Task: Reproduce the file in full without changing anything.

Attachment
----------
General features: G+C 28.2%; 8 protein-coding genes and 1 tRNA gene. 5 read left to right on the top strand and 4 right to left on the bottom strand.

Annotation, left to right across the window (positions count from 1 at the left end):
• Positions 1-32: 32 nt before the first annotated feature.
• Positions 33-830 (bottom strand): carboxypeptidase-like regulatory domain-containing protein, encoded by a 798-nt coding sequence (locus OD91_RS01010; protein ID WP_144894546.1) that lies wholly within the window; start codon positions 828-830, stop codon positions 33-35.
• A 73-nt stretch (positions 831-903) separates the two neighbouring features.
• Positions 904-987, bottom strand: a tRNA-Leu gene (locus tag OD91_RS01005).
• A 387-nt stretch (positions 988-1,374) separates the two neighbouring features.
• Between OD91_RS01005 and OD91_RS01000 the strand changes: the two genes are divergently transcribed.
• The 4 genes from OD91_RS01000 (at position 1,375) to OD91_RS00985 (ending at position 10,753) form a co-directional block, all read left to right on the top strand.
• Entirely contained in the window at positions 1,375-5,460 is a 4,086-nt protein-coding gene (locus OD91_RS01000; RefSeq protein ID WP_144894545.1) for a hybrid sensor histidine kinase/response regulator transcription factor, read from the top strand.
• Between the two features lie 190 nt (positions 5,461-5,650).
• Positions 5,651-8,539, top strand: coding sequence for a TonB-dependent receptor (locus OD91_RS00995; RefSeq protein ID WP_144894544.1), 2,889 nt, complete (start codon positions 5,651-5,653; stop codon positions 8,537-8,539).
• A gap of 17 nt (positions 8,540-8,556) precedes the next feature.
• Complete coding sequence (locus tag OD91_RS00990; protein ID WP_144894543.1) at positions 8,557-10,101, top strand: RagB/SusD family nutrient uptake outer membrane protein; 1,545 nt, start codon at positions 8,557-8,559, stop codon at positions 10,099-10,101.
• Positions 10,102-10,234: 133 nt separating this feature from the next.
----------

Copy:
General features: G+C 28.2%; 8 protein-coding genes and 1 tRNA gene. 5 read left to right on the top strand and 4 right to left on the bottom strand.

Annotation, left to right across the window (positions count from 1 at the left end):
• Positions 1-32: 32 nt before the first annotated feature.
• Positions 33-830 (bottom strand): carboxypeptidase-like regulatory domain-containing protein, encoded by a 798-nt coding sequence (locus OD91_RS01010; protein ID WP_144894546.1) that lies wholly within the window; start codon positions 828-830, stop codon positions 33-35.
• A 73-nt stretch (positions 831-903) separates the two neighbouring features.
• Positions 904-987, bottom strand: a tRNA-Leu gene (locus tag OD91_RS01005).
• A 387-nt stretch (positions 988-1,374) separates the two neighbouring features.
• Between OD91_RS01005 and OD91_RS01000 the strand changes: the two genes are divergently transcribed.
• The 4 genes from OD91_RS01000 (at position 1,375) to OD91_RS00985 (ending at position 10,753) form a co-directional block, all read left to right on the top strand.
• Entirely contained in the window at positions 1,375-5,460 is a 4,086-nt protein-coding gene (locus OD91_RS01000; RefSeq protein ID WP_144894545.1) for a hybrid sensor histidine kinase/response regulator transcription factor, read from the top strand.
• Between the two features lie 190 nt (positions 5,461-5,650).
• Positions 5,651-8,539, top strand: coding sequence for a TonB-dependent receptor (locus OD91_RS00995; RefSeq protein ID WP_144894544.1), 2,889 nt, complete (start codon positions 5,651-5,653; stop codon positions 8,537-8,539).
• A gap of 17 nt (positions 8,540-8,556) precedes the next feature.
• Complete coding sequence (locus tag OD91_RS00990; protein ID WP_144894543.1) at positions 8,557-10,101, top strand: RagB/SusD family nutrient uptake outer membrane protein; 1,545 nt, start codon at positions 8,557-8,559, stop codon at positions 10,099-10,101.
• Positions 10,102-10,234: 133 nt separating this feature from the next.